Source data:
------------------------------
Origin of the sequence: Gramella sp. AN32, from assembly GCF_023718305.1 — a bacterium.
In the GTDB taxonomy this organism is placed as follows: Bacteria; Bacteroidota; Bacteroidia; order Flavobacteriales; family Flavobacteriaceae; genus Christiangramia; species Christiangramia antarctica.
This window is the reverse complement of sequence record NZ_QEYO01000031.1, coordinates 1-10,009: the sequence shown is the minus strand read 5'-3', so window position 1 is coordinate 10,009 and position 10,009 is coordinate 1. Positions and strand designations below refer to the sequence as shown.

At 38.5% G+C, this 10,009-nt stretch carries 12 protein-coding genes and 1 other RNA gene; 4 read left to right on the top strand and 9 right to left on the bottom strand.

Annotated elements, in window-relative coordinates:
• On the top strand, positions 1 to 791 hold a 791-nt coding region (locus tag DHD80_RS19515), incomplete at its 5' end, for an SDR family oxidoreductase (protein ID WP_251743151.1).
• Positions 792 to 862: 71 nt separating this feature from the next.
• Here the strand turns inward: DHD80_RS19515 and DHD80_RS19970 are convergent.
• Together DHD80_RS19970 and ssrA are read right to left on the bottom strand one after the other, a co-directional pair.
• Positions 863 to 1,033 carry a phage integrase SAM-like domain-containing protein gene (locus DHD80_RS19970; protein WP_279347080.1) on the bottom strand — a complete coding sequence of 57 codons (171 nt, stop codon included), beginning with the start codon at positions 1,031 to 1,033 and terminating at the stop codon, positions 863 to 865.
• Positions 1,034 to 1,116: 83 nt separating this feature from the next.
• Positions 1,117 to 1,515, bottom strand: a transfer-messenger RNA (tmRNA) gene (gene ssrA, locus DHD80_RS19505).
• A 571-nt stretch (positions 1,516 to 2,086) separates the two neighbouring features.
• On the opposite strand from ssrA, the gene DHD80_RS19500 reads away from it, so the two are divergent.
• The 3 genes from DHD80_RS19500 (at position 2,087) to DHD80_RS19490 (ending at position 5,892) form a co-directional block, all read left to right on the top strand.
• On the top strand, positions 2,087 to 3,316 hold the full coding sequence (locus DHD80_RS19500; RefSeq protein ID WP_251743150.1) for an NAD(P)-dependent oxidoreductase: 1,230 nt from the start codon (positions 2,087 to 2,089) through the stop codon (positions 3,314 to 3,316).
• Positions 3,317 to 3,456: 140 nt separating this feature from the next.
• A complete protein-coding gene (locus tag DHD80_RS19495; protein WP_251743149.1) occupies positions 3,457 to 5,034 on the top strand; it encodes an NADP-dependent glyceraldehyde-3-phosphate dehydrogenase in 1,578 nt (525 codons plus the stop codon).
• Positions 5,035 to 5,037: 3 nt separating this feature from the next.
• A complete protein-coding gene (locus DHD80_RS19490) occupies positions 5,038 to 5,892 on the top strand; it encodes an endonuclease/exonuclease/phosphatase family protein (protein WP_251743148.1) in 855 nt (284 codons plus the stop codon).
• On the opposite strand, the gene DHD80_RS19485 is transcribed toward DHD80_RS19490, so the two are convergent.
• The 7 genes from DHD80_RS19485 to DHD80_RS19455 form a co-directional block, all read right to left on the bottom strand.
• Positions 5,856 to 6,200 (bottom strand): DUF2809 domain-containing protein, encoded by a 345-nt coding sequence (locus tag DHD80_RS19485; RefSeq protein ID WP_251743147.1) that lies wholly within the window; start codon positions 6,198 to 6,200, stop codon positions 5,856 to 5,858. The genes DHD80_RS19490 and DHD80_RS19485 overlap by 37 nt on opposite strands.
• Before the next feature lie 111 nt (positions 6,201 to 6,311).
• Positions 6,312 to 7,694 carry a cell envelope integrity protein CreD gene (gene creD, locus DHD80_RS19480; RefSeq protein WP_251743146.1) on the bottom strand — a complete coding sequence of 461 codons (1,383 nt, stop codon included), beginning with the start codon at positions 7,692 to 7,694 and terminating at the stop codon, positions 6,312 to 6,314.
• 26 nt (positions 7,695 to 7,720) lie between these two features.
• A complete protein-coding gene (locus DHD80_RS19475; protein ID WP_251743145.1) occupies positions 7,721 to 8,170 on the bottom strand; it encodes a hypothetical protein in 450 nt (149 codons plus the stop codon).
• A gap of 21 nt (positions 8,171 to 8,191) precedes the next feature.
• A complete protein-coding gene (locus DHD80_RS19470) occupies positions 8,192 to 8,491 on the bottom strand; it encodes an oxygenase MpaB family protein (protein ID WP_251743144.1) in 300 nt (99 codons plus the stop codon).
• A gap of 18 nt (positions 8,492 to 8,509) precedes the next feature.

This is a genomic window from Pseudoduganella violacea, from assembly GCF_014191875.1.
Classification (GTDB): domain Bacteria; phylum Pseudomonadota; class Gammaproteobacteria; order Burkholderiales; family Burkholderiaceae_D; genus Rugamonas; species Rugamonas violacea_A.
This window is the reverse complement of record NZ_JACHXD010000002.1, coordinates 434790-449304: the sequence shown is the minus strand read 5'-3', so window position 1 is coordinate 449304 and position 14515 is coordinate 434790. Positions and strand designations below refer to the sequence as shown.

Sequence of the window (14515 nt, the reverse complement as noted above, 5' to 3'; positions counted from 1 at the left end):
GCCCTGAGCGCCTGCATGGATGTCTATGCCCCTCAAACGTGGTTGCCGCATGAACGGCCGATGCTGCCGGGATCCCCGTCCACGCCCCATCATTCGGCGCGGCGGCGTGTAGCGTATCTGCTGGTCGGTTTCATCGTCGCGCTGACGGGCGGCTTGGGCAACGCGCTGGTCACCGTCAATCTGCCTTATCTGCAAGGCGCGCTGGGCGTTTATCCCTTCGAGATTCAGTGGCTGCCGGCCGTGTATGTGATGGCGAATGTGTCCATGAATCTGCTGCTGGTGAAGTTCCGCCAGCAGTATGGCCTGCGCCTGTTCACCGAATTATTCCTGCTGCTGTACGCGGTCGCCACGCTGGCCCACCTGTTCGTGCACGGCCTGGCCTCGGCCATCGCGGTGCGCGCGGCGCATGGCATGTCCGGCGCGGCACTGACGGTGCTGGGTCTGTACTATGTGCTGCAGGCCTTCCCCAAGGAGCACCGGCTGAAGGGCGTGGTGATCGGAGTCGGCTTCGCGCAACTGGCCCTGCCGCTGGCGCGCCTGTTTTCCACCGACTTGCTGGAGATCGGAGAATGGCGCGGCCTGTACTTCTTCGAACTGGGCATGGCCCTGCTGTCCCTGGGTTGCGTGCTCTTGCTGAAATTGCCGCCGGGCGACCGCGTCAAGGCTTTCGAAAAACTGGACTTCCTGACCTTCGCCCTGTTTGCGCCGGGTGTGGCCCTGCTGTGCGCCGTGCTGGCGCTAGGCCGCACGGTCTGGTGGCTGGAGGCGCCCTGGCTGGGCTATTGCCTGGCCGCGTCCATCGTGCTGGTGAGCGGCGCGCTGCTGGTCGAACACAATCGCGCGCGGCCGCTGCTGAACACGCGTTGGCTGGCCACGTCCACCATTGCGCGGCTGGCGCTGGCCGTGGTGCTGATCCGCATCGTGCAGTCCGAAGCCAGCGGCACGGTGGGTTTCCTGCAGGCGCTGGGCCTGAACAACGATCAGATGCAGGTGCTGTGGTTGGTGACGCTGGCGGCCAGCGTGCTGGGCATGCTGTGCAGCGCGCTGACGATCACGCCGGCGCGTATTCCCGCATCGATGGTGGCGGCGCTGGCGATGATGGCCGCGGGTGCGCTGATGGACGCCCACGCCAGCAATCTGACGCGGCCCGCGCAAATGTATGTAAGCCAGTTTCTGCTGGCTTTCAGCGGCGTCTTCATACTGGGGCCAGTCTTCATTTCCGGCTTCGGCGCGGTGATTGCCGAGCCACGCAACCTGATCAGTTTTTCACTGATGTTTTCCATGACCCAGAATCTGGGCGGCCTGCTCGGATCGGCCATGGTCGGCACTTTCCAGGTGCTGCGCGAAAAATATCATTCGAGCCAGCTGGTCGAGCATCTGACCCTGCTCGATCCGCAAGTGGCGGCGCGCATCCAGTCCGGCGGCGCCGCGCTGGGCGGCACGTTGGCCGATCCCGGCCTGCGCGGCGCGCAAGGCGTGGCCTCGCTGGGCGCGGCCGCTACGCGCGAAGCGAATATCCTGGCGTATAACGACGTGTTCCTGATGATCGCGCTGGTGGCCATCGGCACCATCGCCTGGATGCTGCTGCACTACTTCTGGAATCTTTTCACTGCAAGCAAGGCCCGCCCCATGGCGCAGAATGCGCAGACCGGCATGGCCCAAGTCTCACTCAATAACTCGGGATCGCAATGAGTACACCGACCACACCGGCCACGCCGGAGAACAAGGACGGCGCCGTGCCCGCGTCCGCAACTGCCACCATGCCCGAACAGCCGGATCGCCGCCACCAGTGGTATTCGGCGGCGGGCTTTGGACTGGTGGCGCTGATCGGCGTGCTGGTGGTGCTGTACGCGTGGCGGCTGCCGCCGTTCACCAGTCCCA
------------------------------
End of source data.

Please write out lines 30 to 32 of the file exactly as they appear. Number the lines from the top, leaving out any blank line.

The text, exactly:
• A gap of 18 nt (positions 8,492 to 8,509) precedes the next feature.

This is a genomic window from Pseudoduganella violacea, from assembly GCF_014191875.1.
Classification (GTDB): domain Bacteria; phylum Pseudomonadota; class Gammaproteobacteria; order Burkholderiales; family Burkholderiaceae_D; genus Rugamonas; species Rugamonas violacea_A.